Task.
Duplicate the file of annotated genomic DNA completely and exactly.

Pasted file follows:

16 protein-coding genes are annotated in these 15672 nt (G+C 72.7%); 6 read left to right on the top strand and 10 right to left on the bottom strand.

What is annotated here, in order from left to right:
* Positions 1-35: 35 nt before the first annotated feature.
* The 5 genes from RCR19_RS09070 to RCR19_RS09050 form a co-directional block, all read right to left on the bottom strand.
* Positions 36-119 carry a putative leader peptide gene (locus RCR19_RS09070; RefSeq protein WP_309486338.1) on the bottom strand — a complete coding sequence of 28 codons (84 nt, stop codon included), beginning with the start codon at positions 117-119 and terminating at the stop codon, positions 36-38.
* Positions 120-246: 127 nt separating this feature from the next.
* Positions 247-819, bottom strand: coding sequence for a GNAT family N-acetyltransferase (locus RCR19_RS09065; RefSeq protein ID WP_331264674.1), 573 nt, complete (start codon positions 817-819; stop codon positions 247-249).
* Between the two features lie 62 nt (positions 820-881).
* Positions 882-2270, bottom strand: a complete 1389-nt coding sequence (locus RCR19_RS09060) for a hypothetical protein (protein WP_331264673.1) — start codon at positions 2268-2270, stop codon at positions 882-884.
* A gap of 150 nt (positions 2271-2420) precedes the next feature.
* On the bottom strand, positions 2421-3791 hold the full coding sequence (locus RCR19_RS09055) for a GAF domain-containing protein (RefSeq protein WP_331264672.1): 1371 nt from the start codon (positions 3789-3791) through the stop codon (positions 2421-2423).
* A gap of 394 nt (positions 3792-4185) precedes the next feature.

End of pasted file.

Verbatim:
16 protein-coding genes are annotated in these 15672 nt (G+C 72.7%); 6 read left to right on the top strand and 10 right to left on the bottom strand.

What is annotated here, in order from left to right:
* Positions 1-35: 35 nt before the first annotated feature.
* The 5 genes from RCR19_RS09070 to RCR19_RS09050 form a co-directional block, all read right to left on the bottom strand.
* Positions 36-119 carry a putative leader peptide gene (locus RCR19_RS09070; RefSeq protein WP_309486338.1) on the bottom strand — a complete coding sequence of 28 codons (84 nt, stop codon included), beginning with the start codon at positions 117-119 and terminating at the stop codon, positions 36-38.
* Positions 120-246: 127 nt separating this feature from the next.
* Positions 247-819, bottom strand: coding sequence for a GNAT family N-acetyltransferase (locus RCR19_RS09065; RefSeq protein ID WP_331264674.1), 573 nt, complete (start codon positions 817-819; stop codon positions 247-249).
* Between the two features lie 62 nt (positions 820-881).
* Positions 882-2270, bottom strand: a complete 1389-nt coding sequence (locus RCR19_RS09060) for a hypothetical protein (protein WP_331264673.1) — start codon at positions 2268-2270, stop codon at positions 882-884.
* A gap of 150 nt (positions 2271-2420) precedes the next feature.
* On the bottom strand, positions 2421-3791 hold the full coding sequence (locus RCR19_RS09055) for a GAF domain-containing protein (RefSeq protein WP_331264672.1): 1371 nt from the start codon (positions 3789-3791) through the stop codon (positions 2421-2423).
* A gap of 394 nt (positions 3792-4185) precedes the next feature.